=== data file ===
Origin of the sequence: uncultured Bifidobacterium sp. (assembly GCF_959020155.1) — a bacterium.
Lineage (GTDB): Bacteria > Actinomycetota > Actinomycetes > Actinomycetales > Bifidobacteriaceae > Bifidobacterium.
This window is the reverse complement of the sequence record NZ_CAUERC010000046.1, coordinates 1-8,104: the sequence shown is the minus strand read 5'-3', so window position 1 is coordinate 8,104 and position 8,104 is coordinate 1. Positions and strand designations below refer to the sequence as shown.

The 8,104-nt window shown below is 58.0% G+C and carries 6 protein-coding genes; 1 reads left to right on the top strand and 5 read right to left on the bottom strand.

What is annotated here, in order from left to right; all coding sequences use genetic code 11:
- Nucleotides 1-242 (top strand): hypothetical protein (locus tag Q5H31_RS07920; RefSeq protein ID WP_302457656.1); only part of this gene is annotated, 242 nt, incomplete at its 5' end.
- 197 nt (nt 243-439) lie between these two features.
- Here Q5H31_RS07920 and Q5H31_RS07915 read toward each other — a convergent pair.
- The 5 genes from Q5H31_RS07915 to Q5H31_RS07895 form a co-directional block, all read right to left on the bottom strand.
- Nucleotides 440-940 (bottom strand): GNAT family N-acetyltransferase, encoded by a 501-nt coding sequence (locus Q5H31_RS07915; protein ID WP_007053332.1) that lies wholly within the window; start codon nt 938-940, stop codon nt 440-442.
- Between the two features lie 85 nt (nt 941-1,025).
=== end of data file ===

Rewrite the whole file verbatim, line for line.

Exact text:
Origin of the sequence: uncultured Bifidobacterium sp. (assembly GCF_959020155.1) — a bacterium.
Lineage (GTDB): Bacteria > Actinomycetota > Actinomycetes > Actinomycetales > Bifidobacteriaceae > Bifidobacterium.
This window is the reverse complement of the sequence record NZ_CAUERC010000046.1, coordinates 1-8,104: the sequence shown is the minus strand read 5'-3', so window position 1 is coordinate 8,104 and position 8,104 is coordinate 1. Positions and strand designations below refer to the sequence as shown.

The 8,104-nt window shown below is 58.0% G+C and carries 6 protein-coding genes; 1 reads left to right on the top strand and 5 read right to left on the bottom strand.

What is annotated here, in order from left to right; all coding sequences use genetic code 11:
- Nucleotides 1-242 (top strand): hypothetical protein (locus tag Q5H31_RS07920; RefSeq protein ID WP_302457656.1); only part of this gene is annotated, 242 nt, incomplete at its 5' end.
- 197 nt (nt 243-439) lie between these two features.
- Here Q5H31_RS07920 and Q5H31_RS07915 read toward each other — a convergent pair.
- The 5 genes from Q5H31_RS07915 to Q5H31_RS07895 form a co-directional block, all read right to left on the bottom strand.
- Nucleotides 440-940 (bottom strand): GNAT family N-acetyltransferase, encoded by a 501-nt coding sequence (locus Q5H31_RS07915; protein ID WP_007053332.1) that lies wholly within the window; start codon nt 938-940, stop codon nt 440-442.
- Between the two features lie 85 nt (nt 941-1,025).